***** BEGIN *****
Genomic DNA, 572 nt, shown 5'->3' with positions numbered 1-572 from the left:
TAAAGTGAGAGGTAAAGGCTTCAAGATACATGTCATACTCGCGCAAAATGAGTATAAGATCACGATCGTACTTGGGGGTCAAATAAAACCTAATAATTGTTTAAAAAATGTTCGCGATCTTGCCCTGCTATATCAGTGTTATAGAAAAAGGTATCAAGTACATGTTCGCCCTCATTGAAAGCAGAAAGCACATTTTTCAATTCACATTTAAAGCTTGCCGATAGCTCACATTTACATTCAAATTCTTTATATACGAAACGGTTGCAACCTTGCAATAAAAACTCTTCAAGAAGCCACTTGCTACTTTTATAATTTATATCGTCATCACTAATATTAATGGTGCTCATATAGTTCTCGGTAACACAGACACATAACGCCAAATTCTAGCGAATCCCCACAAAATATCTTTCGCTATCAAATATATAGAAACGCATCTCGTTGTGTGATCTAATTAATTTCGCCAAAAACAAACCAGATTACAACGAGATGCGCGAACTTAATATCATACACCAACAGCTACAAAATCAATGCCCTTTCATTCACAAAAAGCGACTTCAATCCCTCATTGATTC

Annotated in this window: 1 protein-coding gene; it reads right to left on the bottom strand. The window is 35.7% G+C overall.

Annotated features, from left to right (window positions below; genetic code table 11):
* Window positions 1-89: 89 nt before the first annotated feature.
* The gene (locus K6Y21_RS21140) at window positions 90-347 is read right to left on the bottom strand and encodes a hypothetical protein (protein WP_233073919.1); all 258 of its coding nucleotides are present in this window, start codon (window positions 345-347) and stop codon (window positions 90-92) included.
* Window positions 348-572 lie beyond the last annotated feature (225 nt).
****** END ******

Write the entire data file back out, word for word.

Genomic DNA, 572 nt, shown 5'->3' with positions numbered 1-572 from the left:
TAAAGTGAGAGGTAAAGGCTTCAAGATACATGTCATACTCGCGCAAAATGAGTATAAGATCACGATCGTACTTGGGGGTCAAATAAAACCTAATAATTGTTTAAAAAATGTTCGCGATCTTGCCCTGCTATATCAGTGTTATAGAAAAAGGTATCAAGTACATGTTCGCCCTCATTGAAAGCAGAAAGCACATTTTTCAATTCACATTTAAAGCTTGCCGATAGCTCACATTTACATTCAAATTCTTTATATACGAAACGGTTGCAACCTTGCAATAAAAACTCTTCAAGAAGCCACTTGCTACTTTTATAATTTATATCGTCATCACTAATATTAATGGTGCTCATATAGTTCTCGGTAACACAGACACATAACGCCAAATTCTAGCGAATCCCCACAAAATATCTTTCGCTATCAAATATATAGAAACGCATCTCGTTGTGTGATCTAATTAATTTCGCCAAAAACAAACCAGATTACAACGAGATGCGCGAACTTAATATCATACACCAACAGCTACAAAATCAATGCCCTTTCATTCACAAAAAGCGACTTCAATCCCTCATTGATTC

Annotated in this window: 1 protein-coding gene; it reads right to left on the bottom strand. The window is 35.7% G+C overall.

Annotated features, from left to right (window positions below; genetic code table 11):
* Window positions 1-89: 89 nt before the first annotated feature.
* The gene (locus K6Y21_RS21140) at window positions 90-347 is read right to left on the bottom strand and encodes a hypothetical protein (protein WP_233073919.1); all 258 of its coding nucleotides are present in this window, start codon (window positions 345-347) and stop codon (window positions 90-92) included.
* Window positions 348-572 lie beyond the last annotated feature (225 nt).